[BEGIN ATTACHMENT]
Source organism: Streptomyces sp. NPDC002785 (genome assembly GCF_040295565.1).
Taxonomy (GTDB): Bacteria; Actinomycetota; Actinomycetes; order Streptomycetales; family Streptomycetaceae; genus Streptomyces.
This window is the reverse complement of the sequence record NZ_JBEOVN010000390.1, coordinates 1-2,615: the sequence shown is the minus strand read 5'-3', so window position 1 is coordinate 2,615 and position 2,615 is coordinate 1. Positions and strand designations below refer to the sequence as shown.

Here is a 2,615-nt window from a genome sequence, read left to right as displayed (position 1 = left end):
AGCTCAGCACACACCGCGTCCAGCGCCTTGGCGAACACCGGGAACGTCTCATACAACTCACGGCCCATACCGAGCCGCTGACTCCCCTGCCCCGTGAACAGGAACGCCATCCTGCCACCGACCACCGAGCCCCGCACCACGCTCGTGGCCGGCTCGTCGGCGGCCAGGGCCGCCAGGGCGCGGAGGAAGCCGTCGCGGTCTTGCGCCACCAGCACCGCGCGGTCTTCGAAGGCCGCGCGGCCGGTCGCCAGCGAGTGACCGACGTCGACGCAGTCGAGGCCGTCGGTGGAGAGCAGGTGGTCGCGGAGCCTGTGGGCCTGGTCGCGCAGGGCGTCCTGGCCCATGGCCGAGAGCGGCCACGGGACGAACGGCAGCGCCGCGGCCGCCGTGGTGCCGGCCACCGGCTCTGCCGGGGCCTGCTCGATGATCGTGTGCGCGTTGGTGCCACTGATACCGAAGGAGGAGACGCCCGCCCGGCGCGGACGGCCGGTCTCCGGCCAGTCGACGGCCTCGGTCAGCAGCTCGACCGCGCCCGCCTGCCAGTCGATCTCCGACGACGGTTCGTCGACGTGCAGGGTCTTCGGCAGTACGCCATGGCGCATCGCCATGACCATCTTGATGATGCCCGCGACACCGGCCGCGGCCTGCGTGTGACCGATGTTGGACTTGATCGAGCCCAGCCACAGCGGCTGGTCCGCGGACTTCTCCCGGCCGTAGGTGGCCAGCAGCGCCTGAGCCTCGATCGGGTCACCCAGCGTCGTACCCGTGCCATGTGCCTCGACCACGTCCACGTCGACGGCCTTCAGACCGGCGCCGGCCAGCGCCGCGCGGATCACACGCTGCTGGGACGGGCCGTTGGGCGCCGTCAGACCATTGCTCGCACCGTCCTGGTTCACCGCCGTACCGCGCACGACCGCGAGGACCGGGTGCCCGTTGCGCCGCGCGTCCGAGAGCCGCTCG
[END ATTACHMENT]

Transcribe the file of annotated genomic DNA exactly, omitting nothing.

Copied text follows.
Source organism: Streptomyces sp. NPDC002785 (genome assembly GCF_040295565.1).
Taxonomy (GTDB): Bacteria; Actinomycetota; Actinomycetes; order Streptomycetales; family Streptomycetaceae; genus Streptomyces.
This window is the reverse complement of the sequence record NZ_JBEOVN010000390.1, coordinates 1-2,615: the sequence shown is the minus strand read 5'-3', so window position 1 is coordinate 2,615 and position 2,615 is coordinate 1. Positions and strand designations below refer to the sequence as shown.

Here is a 2,615-nt window from a genome sequence, read left to right as displayed (position 1 = left end):
AGCTCAGCACACACCGCGTCCAGCGCCTTGGCGAACACCGGGAACGTCTCATACAACTCACGGCCCATACCGAGCCGCTGACTCCCCTGCCCCGTGAACAGGAACGCCATCCTGCCACCGACCACCGAGCCCCGCACCACGCTCGTGGCCGGCTCGTCGGCGGCCAGGGCCGCCAGGGCGCGGAGGAAGCCGTCGCGGTCTTGCGCCACCAGCACCGCGCGGTCTTCGAAGGCCGCGCGGCCGGTCGCCAGCGAGTGACCGACGTCGACGCAGTCGAGGCCGTCGGTGGAGAGCAGGTGGTCGCGGAGCCTGTGGGCCTGGTCGCGCAGGGCGTCCTGGCCCATGGCCGAGAGCGGCCACGGGACGAACGGCAGCGCCGCGGCCGCCGTGGTGCCGGCCACCGGCTCTGCCGGGGCCTGCTCGATGATCGTGTGCGCGTTGGTGCCACTGATACCGAAGGAGGAGACGCCCGCCCGGCGCGGACGGCCGGTCTCCGGCCAGTCGACGGCCTCGGTCAGCAGCTCGACCGCGCCCGCCTGCCAGTCGATCTCCGACGACGGTTCGTCGACGTGCAGGGTCTTCGGCAGTACGCCATGGCGCATCGCCATGACCATCTTGATGATGCCCGCGACACCGGCCGCGGCCTGCGTGTGACCGATGTTGGACTTGATCGAGCCCAGCCACAGCGGCTGGTCCGCGGACTTCTCCCGGCCGTAGGTGGCCAGCAGCGCCTGAGCCTCGATCGGGTCACCCAGCGTCGTACCCGTGCCATGTGCCTCGACCACGTCCACGTCGACGGCCTTCAGACCGGCGCCGGCCAGCGCCGCGCGGATCACACGCTGCTGGGACGGGCCGTTGGGCGCCGTCAGACCATTGCTCGCACCGTCCTGGTTCACCGCCGTACCGCGCACGACCGCGAGGACCGGGTGCCCGTTGCGCCGCGCGTCCGAGAGCCGCTCG